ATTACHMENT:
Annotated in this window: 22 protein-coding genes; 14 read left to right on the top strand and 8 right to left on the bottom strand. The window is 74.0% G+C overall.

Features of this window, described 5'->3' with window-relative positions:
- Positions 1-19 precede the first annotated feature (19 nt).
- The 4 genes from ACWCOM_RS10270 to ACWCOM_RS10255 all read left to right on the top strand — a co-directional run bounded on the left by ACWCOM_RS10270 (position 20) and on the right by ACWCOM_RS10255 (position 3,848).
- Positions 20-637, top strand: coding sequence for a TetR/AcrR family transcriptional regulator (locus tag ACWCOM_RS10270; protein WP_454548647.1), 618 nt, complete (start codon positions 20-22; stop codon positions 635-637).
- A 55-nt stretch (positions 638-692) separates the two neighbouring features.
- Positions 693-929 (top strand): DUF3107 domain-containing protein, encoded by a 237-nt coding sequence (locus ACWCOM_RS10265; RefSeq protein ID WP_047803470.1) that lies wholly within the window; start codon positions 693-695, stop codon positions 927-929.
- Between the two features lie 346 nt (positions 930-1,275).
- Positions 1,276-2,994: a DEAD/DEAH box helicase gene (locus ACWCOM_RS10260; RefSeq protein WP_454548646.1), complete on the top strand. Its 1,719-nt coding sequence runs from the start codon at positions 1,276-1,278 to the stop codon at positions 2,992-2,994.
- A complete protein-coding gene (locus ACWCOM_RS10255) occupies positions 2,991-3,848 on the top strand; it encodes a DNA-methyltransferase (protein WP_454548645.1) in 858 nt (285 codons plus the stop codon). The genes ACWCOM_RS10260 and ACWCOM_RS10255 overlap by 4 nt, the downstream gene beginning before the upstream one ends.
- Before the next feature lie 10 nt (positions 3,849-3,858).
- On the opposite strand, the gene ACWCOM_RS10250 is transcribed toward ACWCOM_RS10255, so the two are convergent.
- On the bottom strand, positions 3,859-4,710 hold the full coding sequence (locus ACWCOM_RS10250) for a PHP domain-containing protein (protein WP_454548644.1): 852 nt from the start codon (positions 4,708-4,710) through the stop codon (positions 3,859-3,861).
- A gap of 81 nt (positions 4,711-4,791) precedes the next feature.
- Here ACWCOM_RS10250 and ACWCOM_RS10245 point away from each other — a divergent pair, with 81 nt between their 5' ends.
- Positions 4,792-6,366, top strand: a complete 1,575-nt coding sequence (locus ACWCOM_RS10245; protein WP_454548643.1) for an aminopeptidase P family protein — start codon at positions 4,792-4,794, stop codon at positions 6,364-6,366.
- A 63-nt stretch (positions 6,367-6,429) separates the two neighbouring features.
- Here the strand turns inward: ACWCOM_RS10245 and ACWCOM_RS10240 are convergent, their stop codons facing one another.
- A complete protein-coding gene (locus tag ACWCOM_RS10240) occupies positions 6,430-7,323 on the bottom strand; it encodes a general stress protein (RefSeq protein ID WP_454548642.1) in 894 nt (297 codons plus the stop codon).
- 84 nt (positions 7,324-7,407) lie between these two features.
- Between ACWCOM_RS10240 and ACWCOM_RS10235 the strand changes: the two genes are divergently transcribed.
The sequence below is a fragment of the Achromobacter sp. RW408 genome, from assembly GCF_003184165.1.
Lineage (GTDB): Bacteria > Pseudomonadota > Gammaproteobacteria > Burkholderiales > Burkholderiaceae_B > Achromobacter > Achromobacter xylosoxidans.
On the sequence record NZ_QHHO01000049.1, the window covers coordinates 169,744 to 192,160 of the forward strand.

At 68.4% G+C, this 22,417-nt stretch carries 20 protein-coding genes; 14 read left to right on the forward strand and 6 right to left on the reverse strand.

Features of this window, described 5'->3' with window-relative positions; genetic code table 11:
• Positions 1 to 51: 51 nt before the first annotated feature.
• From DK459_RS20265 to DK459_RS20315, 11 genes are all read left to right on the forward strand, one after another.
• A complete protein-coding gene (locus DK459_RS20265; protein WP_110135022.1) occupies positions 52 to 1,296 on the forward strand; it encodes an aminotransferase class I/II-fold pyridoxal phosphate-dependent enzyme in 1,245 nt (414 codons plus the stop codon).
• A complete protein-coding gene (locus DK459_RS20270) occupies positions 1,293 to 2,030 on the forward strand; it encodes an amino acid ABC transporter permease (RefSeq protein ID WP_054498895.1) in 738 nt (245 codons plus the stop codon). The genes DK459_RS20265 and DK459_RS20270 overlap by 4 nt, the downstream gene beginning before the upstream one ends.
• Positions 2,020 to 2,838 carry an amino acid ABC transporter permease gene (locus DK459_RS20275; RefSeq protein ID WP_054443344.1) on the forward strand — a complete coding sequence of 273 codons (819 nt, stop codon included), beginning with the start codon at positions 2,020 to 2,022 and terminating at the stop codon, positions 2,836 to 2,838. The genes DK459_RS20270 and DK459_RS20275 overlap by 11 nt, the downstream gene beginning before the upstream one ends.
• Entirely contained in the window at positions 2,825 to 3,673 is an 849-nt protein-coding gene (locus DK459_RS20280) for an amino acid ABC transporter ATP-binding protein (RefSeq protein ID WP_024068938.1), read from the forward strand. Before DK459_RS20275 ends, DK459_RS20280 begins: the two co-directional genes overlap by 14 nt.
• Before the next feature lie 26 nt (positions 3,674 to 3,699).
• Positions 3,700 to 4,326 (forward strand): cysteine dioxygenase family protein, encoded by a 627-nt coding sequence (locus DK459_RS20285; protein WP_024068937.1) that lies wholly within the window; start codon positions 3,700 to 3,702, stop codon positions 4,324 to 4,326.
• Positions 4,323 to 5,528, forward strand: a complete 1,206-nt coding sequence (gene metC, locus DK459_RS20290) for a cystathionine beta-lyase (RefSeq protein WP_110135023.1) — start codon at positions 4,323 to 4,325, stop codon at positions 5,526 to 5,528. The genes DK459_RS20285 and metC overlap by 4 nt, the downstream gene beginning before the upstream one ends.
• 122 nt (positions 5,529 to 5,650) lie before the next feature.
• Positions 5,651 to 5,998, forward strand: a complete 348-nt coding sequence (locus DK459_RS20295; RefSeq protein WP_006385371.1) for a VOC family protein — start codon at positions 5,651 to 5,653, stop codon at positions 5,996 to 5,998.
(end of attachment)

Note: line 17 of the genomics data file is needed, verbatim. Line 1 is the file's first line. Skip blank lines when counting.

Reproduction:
- A 63-nt stretch (positions 6,367-6,429) separates the two neighbouring features.